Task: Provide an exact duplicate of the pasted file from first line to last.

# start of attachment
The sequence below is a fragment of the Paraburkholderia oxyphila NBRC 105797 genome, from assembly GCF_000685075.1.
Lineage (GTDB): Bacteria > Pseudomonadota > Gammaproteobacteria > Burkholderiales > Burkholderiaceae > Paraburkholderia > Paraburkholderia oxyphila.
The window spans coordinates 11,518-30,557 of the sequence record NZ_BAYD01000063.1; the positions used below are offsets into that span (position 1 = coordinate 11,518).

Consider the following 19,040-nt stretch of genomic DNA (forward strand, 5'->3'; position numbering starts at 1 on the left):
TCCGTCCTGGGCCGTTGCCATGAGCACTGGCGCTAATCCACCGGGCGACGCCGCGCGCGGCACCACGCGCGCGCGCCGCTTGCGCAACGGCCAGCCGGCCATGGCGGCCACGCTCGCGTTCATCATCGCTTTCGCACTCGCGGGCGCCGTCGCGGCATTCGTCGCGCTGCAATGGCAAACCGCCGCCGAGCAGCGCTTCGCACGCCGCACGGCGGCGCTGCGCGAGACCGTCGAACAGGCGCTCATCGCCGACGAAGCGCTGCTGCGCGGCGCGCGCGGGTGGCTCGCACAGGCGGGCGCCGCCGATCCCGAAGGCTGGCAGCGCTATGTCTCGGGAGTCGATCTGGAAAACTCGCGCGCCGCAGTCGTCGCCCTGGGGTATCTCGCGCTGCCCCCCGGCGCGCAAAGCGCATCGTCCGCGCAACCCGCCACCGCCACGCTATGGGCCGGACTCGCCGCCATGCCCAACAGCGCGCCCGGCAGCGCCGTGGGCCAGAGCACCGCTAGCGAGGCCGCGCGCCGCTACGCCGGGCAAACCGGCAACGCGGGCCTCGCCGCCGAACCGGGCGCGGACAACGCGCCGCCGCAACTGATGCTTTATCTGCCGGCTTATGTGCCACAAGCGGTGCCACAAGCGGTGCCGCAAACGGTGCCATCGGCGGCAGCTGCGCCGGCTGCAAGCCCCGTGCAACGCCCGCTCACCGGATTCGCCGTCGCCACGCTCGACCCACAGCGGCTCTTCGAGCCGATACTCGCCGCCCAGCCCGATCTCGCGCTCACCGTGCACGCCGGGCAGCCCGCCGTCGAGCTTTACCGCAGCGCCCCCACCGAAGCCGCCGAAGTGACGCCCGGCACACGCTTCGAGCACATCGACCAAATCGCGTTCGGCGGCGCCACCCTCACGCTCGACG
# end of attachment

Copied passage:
The sequence below is a fragment of the Paraburkholderia oxyphila NBRC 105797 genome, from assembly GCF_000685075.1.
Lineage (GTDB): Bacteria > Pseudomonadota > Gammaproteobacteria > Burkholderiales > Burkholderiaceae > Paraburkholderia > Paraburkholderia oxyphila.
The window spans coordinates 11,518-30,557 of the sequence record NZ_BAYD01000063.1; the positions used below are offsets into that span (position 1 = coordinate 11,518).

Consider the following 19,040-nt stretch of genomic DNA (forward strand, 5'->3'; position numbering starts at 1 on the left):
TCCGTCCTGGGCCGTTGCCATGAGCACTGGCGCTAATCCACCGGGCGACGCCGCGCGCGGCACCACGCGCGCGCGCCGCTTGCGCAACGGCCAGCCGGCCATGGCGGCCACGCTCGCGTTCATCATCGCTTTCGCACTCGCGGGCGCCGTCGCGGCATTCGTCGCGCTGCAATGGCAAACCGCCGCCGAGCAGCGCTTCGCACGCCGCACGGCGGCGCTGCGCGAGACCGTCGAACAGGCGCTCATCGCCGACGAAGCGCTGCTGCGCGGCGCGCGCGGGTGGCTCGCACAGGCGGGCGCCGCCGATCCCGAAGGCTGGCAGCGCTATGTCTCGGGAGTCGATCTGGAAAACTCGCGCGCCGCAGTCGTCGCCCTGGGGTATCTCGCGCTGCCCCCCGGCGCGCAAAGCGCATCGTCCGCGCAACCCGCCACCGCCACGCTATGGGCCGGACTCGCCGCCATGCCCAACAGCGCGCCCGGCAGCGCCGTGGGCCAGAGCACCGCTAGCGAGGCCGCGCGCCGCTACGCCGGGCAAACCGGCAACGCGGGCCTCGCCGCCGAACCGGGCGCGGACAACGCGCCGCCGCAACTGATGCTTTATCTGCCGGCTTATGTGCCACAAGCGGTGCCACAAGCGGTGCCGCAAACGGTGCCATCGGCGGCAGCTGCGCCGGCTGCAAGCCCCGTGCAACGCCCGCTCACCGGATTCGCCGTCGCCACGCTCGACCCACAGCGGCTCTTCGAGCCGATACTCGCCGCCCAGCCCGATCTCGCGCTCACCGTGCACGCCGGGCAGCCCGCCGTCGAGCTTTACCGCAGCGCCCCCACCGAAGCCGCCGAAGTGACGCCCGGCACACGCTTCGAGCACATCGACCAAATCGCGTTCGGCGGCGCCACCCTCACGCTCGACG